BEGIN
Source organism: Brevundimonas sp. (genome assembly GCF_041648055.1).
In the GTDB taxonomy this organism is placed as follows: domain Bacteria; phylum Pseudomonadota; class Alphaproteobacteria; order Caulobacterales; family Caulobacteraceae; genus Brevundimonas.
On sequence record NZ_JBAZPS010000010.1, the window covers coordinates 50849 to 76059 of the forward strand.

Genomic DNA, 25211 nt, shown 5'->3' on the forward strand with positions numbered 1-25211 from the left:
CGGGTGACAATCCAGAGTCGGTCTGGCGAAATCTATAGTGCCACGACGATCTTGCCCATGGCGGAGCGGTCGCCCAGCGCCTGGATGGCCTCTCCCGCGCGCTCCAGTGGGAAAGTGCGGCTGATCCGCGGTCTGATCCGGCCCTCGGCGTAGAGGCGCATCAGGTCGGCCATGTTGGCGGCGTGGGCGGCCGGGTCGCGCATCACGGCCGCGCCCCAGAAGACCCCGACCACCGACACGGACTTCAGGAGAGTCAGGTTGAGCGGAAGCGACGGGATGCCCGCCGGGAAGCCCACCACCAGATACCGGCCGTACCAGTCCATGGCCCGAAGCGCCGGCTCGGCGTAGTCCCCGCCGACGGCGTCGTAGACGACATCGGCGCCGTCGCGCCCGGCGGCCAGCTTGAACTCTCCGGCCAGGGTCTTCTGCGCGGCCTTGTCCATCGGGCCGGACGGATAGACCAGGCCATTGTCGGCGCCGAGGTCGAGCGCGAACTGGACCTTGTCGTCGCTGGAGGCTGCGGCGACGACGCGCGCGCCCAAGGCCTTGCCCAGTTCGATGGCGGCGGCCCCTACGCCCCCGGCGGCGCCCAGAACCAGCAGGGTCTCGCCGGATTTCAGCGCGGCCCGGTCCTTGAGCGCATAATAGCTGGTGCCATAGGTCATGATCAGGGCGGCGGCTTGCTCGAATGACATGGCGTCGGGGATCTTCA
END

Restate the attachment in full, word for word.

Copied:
Source organism: Brevundimonas sp. (genome assembly GCF_041648055.1).
In the GTDB taxonomy this organism is placed as follows: domain Bacteria; phylum Pseudomonadota; class Alphaproteobacteria; order Caulobacterales; family Caulobacteraceae; genus Brevundimonas.
On sequence record NZ_JBAZPS010000010.1, the window covers coordinates 50849 to 76059 of the forward strand.

Genomic DNA, 25211 nt, shown 5'->3' on the forward strand with positions numbered 1-25211 from the left:
CGGGTGACAATCCAGAGTCGGTCTGGCGAAATCTATAGTGCCACGACGATCTTGCCCATGGCGGAGCGGTCGCCCAGCGCCTGGATGGCCTCTCCCGCGCGCTCCAGTGGGAAAGTGCGGCTGATCCGCGGTCTGATCCGGCCCTCGGCGTAGAGGCGCATCAGGTCGGCCATGTTGGCGGCGTGGGCGGCCGGGTCGCGCATCACGGCCGCGCCCCAGAAGACCCCGACCACCGACACGGACTTCAGGAGAGTCAGGTTGAGCGGAAGCGACGGGATGCCCGCCGGGAAGCCCACCACCAGATACCGGCCGTACCAGTCCATGGCCCGAAGCGCCGGCTCGGCGTAGTCCCCGCCGACGGCGTCGTAGACGACATCGGCGCCGTCGCGCCCGGCGGCCAGCTTGAACTCTCCGGCCAGGGTCTTCTGCGCGGCCTTGTCCATCGGGCCGGACGGATAGACCAGGCCATTGTCGGCGCCGAGGTCGAGCGCGAACTGGACCTTGTCGTCGCTGGAGGCTGCGGCGACGACGCGCGCGCCCAAGGCCTTGCCCAGTTCGATGGCGGCGGCCCCTACGCCCCCGGCGGCGCCCAGAACCAGCAGGGTCTCGCCGGATTTCAGCGCGGCCCGGTCCTTGAGCGCATAATAGCTGGTGCCATAGGTCATGATCAGGGCGGCGGCTTGCTCGAATGACATGGCGTCGGGGATCTTCA